David M. Berry (UK) - Thinking Software: Realtime Streams and Knowledge in the Digital Age from network cultures on Vimeo.
Software presents a translucent surface relative to the common 'world' and so enables engagement with a 'world', this we often call its interface (although increasingly the surface is replacing the interface). It is tempting, when trying to understand software/code to provide analysis at the level of this surface level, however software also possesses an opaque machinery that mediates engagement that is not experienced directly nor through social mediations. Without an attentiveness to the layers of software beneath this surface we are in danger of 'screen essentialism'. In terms of this analytic approach, one of the key aspects is that the surface can remain relatively stable whilst the machinery layer(s) can undergo frenetic and disorienting amounts of change (Berry 2012). This frantic disorientation at the machinery layer is therefore insulated from the user, who is provided with a surface which can be familiar, skeuomorphic (from the Greek, skeuos - vessel or tool, morphe - shape), representational, metonymic, figurative or extremely simplistic and domestic. It is important to note that the surface need not be visual, indeed it may be presented as an application programming interface (API) which hides the underlying machinery behind this relatively benign interface.
The software we use is part of a wider constellation of software ecologies made possible by a plethora of computational devices that facilitate the colonisation of code into the lifeworld. In other words, software enables access to certain forms of mediated engagement with the world, this is achieved via the translucent surface interface and enables a machinery to be engaged which computationally interoperates with the world. These engagements are enabled by processes we might call compactants (computational actants) which can be understood through a dual surface/machinery structure. Compactants are often constructed in such a way that they can be understood as having a dichotomous modality of data-collection/visualisation, each of which is a specific mode of operation. Again this may not necessarily be a visual component of the compactant, which may merely re-present data through computational analysis to a visual packager or visualisation device/software system. This modal setting may be accessible to the user, or it may be a hidden function accessible only to certain people/coder/other compactants, etc.
Compactants are designed to passive-aggressively record data. With the notion of compactants I want to particularly draw attention to this passive-aggressive feature of computational agents that are collecting information. Both in terms of their passive quality – under the surface, relatively benign and silent – but also the fact that they are aggressive in their hoarding of data – monitoring behavioural signals, social signals, streams of affectivity and so forth. The word compact also has useful overtones of having all the necessary components or functions neatly fitted into a small package, and compact as in conciseness in expression. The etymology from the Latin compact for closely put together, or joined together, also nearly expresses the sense of what web-bugs and related technologies are. The term compactants is also evocative in terms of the notion of 'companion actants' (see Harraway 2003).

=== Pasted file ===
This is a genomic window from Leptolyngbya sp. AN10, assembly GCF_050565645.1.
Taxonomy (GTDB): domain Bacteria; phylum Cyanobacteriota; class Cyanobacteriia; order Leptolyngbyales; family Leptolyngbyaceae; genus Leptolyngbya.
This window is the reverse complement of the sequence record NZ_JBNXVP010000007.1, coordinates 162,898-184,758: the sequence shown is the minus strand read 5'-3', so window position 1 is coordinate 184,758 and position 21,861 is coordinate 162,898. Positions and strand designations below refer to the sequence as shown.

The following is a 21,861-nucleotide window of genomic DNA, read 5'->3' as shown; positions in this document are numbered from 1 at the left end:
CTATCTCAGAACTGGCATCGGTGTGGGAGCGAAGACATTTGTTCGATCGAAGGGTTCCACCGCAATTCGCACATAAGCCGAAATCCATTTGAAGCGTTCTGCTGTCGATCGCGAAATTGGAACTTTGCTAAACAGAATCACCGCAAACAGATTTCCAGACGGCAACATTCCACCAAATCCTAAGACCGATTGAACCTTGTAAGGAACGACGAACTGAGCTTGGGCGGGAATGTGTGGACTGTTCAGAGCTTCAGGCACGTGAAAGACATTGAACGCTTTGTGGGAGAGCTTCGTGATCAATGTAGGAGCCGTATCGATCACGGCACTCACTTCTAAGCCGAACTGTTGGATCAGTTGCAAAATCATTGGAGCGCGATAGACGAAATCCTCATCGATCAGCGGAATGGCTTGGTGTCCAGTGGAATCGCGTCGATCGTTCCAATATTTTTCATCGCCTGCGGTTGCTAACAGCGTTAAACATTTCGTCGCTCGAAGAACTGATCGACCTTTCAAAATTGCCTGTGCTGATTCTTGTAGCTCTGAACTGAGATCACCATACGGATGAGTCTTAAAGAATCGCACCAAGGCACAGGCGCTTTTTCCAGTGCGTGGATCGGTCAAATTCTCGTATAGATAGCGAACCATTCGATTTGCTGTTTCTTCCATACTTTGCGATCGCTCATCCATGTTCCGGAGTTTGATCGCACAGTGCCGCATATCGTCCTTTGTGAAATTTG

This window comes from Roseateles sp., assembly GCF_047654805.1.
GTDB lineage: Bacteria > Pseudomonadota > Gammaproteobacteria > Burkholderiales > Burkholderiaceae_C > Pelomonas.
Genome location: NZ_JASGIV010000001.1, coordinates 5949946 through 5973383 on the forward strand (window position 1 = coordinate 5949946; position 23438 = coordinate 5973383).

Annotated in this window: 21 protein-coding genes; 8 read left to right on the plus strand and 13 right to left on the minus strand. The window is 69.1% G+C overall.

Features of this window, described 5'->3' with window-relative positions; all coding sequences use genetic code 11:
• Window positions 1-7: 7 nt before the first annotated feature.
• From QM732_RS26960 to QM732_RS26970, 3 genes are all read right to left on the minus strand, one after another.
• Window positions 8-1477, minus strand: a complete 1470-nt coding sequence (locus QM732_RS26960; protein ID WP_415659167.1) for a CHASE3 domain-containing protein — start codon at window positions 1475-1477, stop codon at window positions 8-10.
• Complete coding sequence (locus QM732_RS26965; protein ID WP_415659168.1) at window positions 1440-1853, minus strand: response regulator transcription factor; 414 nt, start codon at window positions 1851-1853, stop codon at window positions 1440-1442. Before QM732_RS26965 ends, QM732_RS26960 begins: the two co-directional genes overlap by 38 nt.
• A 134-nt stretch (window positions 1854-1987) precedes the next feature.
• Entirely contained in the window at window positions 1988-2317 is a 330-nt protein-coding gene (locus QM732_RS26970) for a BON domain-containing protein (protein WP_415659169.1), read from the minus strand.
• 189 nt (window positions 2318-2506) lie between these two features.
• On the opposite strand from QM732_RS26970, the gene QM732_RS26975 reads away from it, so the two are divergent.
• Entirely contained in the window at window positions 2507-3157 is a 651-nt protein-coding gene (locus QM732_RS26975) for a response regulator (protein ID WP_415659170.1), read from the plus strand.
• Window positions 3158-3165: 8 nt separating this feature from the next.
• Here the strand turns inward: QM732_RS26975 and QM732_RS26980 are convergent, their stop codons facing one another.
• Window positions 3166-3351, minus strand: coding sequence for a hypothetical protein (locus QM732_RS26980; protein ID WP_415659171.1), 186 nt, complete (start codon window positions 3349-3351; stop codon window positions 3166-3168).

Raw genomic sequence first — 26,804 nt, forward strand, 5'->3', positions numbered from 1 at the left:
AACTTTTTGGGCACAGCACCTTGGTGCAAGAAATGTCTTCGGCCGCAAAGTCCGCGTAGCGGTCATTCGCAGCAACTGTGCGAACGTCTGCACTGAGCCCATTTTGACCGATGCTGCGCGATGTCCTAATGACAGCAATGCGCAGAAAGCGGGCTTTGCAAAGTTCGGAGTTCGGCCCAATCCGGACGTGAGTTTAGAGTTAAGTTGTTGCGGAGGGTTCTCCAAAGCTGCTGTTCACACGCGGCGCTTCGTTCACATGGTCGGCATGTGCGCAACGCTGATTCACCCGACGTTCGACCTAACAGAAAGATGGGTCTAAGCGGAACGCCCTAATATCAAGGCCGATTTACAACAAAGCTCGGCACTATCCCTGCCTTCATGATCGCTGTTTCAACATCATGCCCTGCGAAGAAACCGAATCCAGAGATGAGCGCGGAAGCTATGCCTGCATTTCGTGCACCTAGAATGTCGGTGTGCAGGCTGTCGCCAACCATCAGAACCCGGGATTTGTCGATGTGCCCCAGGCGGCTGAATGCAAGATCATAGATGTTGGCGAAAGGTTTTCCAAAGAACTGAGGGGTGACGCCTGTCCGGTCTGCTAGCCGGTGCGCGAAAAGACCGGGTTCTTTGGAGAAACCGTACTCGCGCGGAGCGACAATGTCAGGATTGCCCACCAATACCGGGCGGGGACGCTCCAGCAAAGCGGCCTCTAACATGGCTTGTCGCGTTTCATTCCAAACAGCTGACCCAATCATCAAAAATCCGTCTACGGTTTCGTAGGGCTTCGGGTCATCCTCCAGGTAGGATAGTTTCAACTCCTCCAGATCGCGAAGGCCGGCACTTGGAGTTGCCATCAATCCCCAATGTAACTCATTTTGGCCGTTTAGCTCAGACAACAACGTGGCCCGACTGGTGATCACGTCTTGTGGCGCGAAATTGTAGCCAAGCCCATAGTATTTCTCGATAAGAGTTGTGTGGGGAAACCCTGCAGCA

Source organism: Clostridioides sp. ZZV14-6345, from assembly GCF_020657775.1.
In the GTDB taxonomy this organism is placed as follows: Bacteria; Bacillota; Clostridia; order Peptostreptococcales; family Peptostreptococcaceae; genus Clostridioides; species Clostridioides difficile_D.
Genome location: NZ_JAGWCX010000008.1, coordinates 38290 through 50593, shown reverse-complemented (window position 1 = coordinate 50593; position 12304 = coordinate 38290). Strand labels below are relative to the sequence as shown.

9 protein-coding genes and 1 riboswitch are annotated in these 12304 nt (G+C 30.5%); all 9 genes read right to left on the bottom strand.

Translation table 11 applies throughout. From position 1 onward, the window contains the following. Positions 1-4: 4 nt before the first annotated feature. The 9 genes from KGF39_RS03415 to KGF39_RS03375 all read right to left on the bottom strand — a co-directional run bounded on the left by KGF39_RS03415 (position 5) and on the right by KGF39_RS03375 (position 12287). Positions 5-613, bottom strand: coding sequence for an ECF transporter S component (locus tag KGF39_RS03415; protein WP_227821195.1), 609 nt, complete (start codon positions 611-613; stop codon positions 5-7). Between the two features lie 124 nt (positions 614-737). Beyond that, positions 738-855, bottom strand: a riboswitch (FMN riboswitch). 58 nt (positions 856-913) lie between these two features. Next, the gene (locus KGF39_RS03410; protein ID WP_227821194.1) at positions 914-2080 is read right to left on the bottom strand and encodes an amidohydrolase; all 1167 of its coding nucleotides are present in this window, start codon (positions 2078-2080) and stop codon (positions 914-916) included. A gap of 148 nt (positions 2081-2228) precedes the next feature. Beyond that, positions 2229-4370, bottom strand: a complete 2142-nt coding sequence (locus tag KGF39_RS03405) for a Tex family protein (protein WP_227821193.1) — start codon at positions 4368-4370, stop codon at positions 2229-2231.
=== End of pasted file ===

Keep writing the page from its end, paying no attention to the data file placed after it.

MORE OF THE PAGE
Analytically, therefore, software can be said to have two faces:
Commodity: accessible via the interface or surface and providing or procuring a commodity/service/function. Provides a relative stability for the consumption of ends.
Mechanism: accessible via textual source code, which contains the mechanisms and functions ‘hidden’ in the software (means). This can be thought of as the substructure for the overlay of commodities and consumption.
The materiality of software requires a form of reading/writing of these depths through attentiveness to codes affordances. By attending to the ontological dimension of software, that is it structure and construction, we gather an insight into the substructure and machinery of software. Software is used/enjoyed without the encumbrance or engagement with its context due to this commodity form.
One of the striking things about using this analytical model for thinking about software is that it draws attention to a source of stability in computational society. That is, the commodity layer, the interface, may stay relatively stable vis a vis the user, whilst underneath at the level of the machinery there can be rapid change in terms of both hardware and software. In a usual case, the user is unlikely to notice much difference in the usability of the device, however the interface's constant allows for a de-freneticness or at least a looser coupling between rapid technical change and the user experience of technology. We should expect that when interfaces achieve a certain retinal quality, making them indistinguishable from other representational forms, such as high definition images or photography, then further developments will begin to be made in terms of the skeuomorphic/figurative/metonymic. Indeed, to some extent this is already starting to happen within user interface design with the move to 'simple' or 'obvious' design principles (see Beecher 2010) and the greater use of a surface as a means to access a device.
Beecher, F. (2010) UI Guidelines for Skeuomorphic Multi-Touch Interfaces , accessed 29/03/2012, http://userexperience.evantageconsulting.com/2010/11/ui-guidelines-for-skeuomorphic-multi-touch-interfaces/
Berry, D. M. (2012) Thinking Software: Realtime Streams and Knowledge in the Digital Age, UnlikeUs 2012, accessed 29/03/2012, http://vimeo.com/39256099
Harraway, D. (2003) The Companion Species Manifesto: Dogs, People, and Significant Otherness, Prickly Paradigm Press.